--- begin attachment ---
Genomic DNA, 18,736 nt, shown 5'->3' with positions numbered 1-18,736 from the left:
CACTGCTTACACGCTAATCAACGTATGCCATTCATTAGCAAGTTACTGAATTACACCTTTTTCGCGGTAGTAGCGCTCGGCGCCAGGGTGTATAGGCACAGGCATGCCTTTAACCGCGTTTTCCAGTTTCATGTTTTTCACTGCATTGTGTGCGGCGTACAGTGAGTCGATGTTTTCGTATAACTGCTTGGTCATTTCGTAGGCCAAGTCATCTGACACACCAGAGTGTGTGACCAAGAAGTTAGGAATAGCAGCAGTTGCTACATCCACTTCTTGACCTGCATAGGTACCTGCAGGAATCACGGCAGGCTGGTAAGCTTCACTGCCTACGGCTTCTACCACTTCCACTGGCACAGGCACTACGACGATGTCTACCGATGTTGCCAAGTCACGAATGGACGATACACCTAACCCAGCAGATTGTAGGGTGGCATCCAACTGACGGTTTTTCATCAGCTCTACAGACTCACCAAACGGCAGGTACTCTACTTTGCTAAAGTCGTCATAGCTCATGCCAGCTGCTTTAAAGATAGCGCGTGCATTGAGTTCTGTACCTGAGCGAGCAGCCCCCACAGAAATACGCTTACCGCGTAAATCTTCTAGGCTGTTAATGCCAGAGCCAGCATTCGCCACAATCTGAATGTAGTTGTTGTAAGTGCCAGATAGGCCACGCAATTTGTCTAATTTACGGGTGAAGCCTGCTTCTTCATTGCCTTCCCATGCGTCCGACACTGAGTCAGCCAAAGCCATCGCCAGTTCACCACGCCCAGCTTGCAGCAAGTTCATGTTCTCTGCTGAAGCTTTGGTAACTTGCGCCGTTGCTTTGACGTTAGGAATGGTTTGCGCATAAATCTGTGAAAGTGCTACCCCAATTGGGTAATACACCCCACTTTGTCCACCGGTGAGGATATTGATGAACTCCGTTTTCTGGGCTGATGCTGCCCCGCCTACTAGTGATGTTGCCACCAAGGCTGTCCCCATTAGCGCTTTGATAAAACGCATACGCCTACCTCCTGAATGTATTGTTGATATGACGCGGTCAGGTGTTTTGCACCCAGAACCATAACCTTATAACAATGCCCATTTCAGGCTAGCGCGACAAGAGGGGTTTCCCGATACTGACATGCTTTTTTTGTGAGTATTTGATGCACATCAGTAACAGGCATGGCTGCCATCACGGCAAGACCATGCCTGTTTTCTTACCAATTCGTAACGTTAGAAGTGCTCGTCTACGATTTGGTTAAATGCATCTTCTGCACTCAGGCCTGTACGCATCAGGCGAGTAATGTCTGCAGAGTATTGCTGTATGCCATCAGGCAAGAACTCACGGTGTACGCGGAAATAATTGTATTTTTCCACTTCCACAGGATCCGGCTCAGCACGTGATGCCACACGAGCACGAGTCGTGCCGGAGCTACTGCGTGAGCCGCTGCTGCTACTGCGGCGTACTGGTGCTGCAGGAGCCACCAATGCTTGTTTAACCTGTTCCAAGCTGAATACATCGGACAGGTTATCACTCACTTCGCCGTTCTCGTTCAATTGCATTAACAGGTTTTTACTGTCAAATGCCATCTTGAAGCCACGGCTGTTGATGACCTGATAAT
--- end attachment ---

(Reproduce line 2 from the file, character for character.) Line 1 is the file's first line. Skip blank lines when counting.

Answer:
CACTGCTTACACGCTAATCAACGTATGCCATTCATTAGCAAGTTACTGAATTACACCTTTTTCGCGGTAGTAGCGCTCGGCGCCAGGGTGTATAGGCACAGGCATGCCTTTAACCGCGTTTTCCAGTTTCATGTTTTTCACTGCATTGTGTGCGGCGTACAGTGAGTCGATGTTTTCGTATAACTGCTTGGTCATTTCGTAGGCCAAGTCATCTGACACACCAGAGTGTGTGACCAAGAAGTTAGGAATAGCAGCAGTTGCTACATCCACTTCTTGACCTGCATAGGTACCTGCAGGAATCACGGCAGGCTGGTAAGCTTCACTGCCTACGGCTTCTACCACTTCCACTGGCACAGGCACTACGACGATGTCTACCGATGTTGCCAAGTCACGAATGGACGATACACCTAACCCAGCAGATTGTAGGGTGGCATCCAACTGACGGTTTTTCATCAGCTCTACAGACTCACCAAACGGCAGGTACTCTACTTTGCTAAAGTCGTCATAGCTCATGCCAGCTGCTTTAAAGATAGCGCGTGCATTGAGTTCTGTACCTGAGCGAGCAGCCCCCACAGAAATACGCTTACCGCGTAAATCTTCTAGGCTGTTAATGCCAGAGCCAGCATTCGCCACAATCTGAATGTAGTTGTTGTAAGTGCCAGATAGGCCACGCAATTTGTCTAATTTACGGGTGAAGCCTGCTTCTTCATTGCCTTCCCATGCGTCCGACACTGAGTCAGCCAAAGCCATCGCCAGTTCACCACGCCCAGCTTGCAGCAAGTTCATGTTCTCTGCTGAAGCTTTGGTAACTTGCGCCGTTGCTTTGACGTTAGGAATGGTTTGCGCATAAATCTGTGAAAGTGCTACCCCAATTGGGTAATACACCCCACTTTGTCCACCGGTGAGGATATTGATGAACTCCGTTTTCTGGGCTGATGCTGCCCCGCCTACTAGTGATGTTGCCACCAAGGCTGTCCCCATTAGCGCTTTGATAAAACGCATACGCCTACCTCCTGAATGTATTGTTGATATGACGCGGTCAGGTGTTTTGCACCCAGAACCATAACCTTATAACAATGCCCATTTCAGGCTAGCGCGACAAGAGGGGTTTCCCGATACTGACATGCTTTTTTTGTGAGTATTTGATGCACATCAGTAACAGGCATGGCTGCCATCACGGCAAGACCATGCCTGTTTTCTTACCAATTCGTAACGTTAGAAGTGCTCGTCTACGATTTGGTTAAATGCATCTTCTGCACTCAGGCCTGTACGCATCAGGCGAGTAATGTCTGCAGAGTATTGCTGTATGCCATCAGGCAAGAACTCACGGTGTACGCGGAAATAATTGTATTTTTCCACTTCCACAGGATCCGGCTCAGCACGTGATGCCACACGAGCACGAGTCGTGCCGGAGCTACTGCGTGAGCCGCTGCTGCTACTGCGGCGTACTGGTGCTGCAGGAGCCACCAATGCTTGTTTAACCTGTTCCAAGCTGAATACATCGGACAGGTTATCACTCACTTCGCCGTTCTCGTTCAATTGCATTAACAGGTTTTTACTGTCAAATGCCATCTTGAAGCCACGGCTGTTGATGACCTGATAAT